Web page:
The Assistant Commissioner with whom I had been working was not present at this event, so I wrote to him to say that I believed that this was an issue about which the Commissioner should be holding the police to account, and asked him to let me know whether he agreed, and if so, whether he could confirm that in future detainees would be given washpacks and showers, and asked him to copy his email to the people present at the training. I exchanged emails with the Assistant Commissioner over a period of nearly two months, in which he failed to give straight answers to these questions and eventually put forward a more junior colleague to say, in effect, that the correspondence was closed. What no one would say was whether the Commissioner had told the police to provide the washpacks and to tell detainees about the availability of showers, or whether the visitors had been informed about the outcome of the visitor’s complaint.

I find this both astonishing and deeply depressing. The Assistant Commissioner was prepared to say that everyone took this hygiene issue seriously, but he was not prepared to take the simple action of instructing the police to take the necessary action: or maybe he had issued the instruction to the police, but he didn’t like to say so. Or is the explanation that the Commissioner doesn’t tell the police what to do, even when everyone thinks it’s a good idea? Or is it that Commissioners are elected on a populist mandate to reduce crime and to obtain value for money, and they are not sufficiently focussed on the welfare of detainees (Reiner, 2016: 139)? Or is it that this Commissioner is embarrassed about not getting their way with the police? Or is this an example of a state institution being unwilling to let the light of day into their activities? It makes one wonder what is the point of it all. Who is in charge? Why does the Commissioner not hold the police to account about this? Is this an example of Steven Lukes’ theory of power, where the weaker party, here the regulator, the Commissioner, does not act against the stronger party, the regulatee, the police, whom they do not want to confront? (Lukes, 2005: 204-6.) If Lukes’ theory applies here, the Commissioner is doing what they think the police want them to do, that is to suppress criticism.

This reminded me of two incidents I observed during my original research. The first occurred when I was accompanying visitors on a visit to a police station. As we arrived at the door of one of the cells, the detainee said: ‘it’s a bit awkward, having other people in your cell, when you haven’t had a shower for two days.’ The police hadn’t told him that he could have a shower, so the visitors told hm he could (Kendall, 2018, 104). On another occasion when I was observing the life of a custody suite, I heard a member of the custody staff say to a colleague that a detainee had asked for a toothbrush, so the detainee’s girlfriend must be visiting (personal recollection not previously published): the implication was that this detainee (or maybe any detainee) wouldn’t otherwise bother to clean his teeth. Both these incidents show contempt for the detainees by the custody staff, or at least lack of care, or maybe just laziness, in omitting to provide for the detainees’ ordinary human needs. These incidents do not illustrate my point about accountability, but they do show the culture of at least some of the police, and maybe of society generally.  Detainees are, after all, some of the most demonised members of society, even though many are released without further action. Very few people think about detainees at all, except maybe to reflect that being arrested by the police and detained in police custody is something that happens to other people, like AIDS or bankruptcy.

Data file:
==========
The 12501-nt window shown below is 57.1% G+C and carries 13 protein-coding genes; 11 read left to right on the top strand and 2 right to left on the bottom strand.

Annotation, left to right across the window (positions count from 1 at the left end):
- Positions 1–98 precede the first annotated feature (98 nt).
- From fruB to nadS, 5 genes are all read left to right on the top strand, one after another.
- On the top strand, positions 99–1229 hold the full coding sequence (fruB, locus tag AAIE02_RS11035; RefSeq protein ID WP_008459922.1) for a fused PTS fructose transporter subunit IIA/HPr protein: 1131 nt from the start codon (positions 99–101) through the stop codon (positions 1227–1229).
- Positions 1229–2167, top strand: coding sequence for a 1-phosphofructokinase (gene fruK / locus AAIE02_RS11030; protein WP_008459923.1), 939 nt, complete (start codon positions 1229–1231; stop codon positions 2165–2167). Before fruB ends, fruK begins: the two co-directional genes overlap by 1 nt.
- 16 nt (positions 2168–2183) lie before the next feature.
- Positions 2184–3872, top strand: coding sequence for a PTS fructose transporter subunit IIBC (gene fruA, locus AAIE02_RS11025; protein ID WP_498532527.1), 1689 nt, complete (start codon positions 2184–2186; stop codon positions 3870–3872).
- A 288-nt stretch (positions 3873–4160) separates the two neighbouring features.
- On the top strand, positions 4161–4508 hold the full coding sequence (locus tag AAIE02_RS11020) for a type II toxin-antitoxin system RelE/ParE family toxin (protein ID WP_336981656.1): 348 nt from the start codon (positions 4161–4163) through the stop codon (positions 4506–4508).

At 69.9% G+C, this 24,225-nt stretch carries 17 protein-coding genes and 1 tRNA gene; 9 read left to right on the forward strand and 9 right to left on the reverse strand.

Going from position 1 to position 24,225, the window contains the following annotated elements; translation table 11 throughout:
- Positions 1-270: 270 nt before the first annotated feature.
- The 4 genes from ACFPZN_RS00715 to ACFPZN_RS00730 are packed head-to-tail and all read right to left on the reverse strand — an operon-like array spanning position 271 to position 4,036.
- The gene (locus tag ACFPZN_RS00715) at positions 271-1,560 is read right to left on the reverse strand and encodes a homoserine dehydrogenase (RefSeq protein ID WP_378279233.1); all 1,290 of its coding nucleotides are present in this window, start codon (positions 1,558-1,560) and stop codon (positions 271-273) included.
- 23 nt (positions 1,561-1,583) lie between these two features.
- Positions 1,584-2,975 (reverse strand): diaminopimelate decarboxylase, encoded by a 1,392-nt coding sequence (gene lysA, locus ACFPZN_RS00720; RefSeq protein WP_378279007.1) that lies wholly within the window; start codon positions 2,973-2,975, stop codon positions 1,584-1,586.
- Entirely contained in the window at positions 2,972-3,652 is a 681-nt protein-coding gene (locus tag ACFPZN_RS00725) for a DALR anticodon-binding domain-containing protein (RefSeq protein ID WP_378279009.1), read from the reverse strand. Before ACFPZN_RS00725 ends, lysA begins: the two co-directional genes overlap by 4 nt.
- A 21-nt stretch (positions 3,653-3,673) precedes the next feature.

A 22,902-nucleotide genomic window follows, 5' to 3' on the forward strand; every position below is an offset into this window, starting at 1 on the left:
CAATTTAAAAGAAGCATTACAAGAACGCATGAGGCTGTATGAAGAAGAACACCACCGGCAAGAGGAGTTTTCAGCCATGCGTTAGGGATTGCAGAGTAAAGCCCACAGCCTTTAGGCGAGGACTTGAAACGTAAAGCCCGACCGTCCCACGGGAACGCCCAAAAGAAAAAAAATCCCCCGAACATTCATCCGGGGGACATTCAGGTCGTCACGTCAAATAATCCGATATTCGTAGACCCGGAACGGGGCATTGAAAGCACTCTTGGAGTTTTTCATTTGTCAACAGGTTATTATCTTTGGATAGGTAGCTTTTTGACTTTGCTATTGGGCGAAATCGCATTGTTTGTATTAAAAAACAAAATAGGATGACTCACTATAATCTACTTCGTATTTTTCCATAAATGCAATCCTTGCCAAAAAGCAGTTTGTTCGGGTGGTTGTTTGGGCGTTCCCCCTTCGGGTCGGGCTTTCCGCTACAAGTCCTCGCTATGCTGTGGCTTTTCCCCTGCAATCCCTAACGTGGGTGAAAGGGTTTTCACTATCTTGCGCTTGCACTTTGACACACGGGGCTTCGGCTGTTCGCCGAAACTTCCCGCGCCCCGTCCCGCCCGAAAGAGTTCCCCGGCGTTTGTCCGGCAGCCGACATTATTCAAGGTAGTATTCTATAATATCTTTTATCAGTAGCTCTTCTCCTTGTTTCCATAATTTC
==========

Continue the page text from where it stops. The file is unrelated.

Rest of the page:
Finally, I’d like to note the outcomes of the washpacks and showers story. First, the police will feel that they can continue not being bothered to take these simple steps for the benefit of detainees’ hygiene and human dignity. The second is that visitors will come to the conclusion that it is not worth making complaints because no one is listening, and they may just give up and leave the Visiting Scheme. This is what the system leaves us with: no trouble for the police, and demoralised visitors. Here is a chasm, between the rhetoric about the contribution of custody visiting to police accountability, and the reality of ineffectiveness and waste.



The Baroness Casey Review Final Report March 2023:

Caless, B and Owens, J (2017) Police and Crime Commissioners: the Transformation of Police Accountability Bristol: Policy Press

Home Office (2001) Circular HOC 15/2001 Independent Custody Visiting London: Home Office

Kendall, J (2018) Regulating Police Detention, Voices from behind closed doors, Bristol: Policy Press

Lukes, S (2005) Power, a Radical View (2nd edn) Basingstoke: Palgrave Macmillan

Reiner, R (2016) ‘Power to the People? A social democratic critique of the Coalition Government’s police reforms’, in Lister R and Rowe M (eds) Accountability of policing London Routledge 132-49.

Syrett, K (2011) The Foundations of Public Law, Basingstoke: Palgrave Macmillan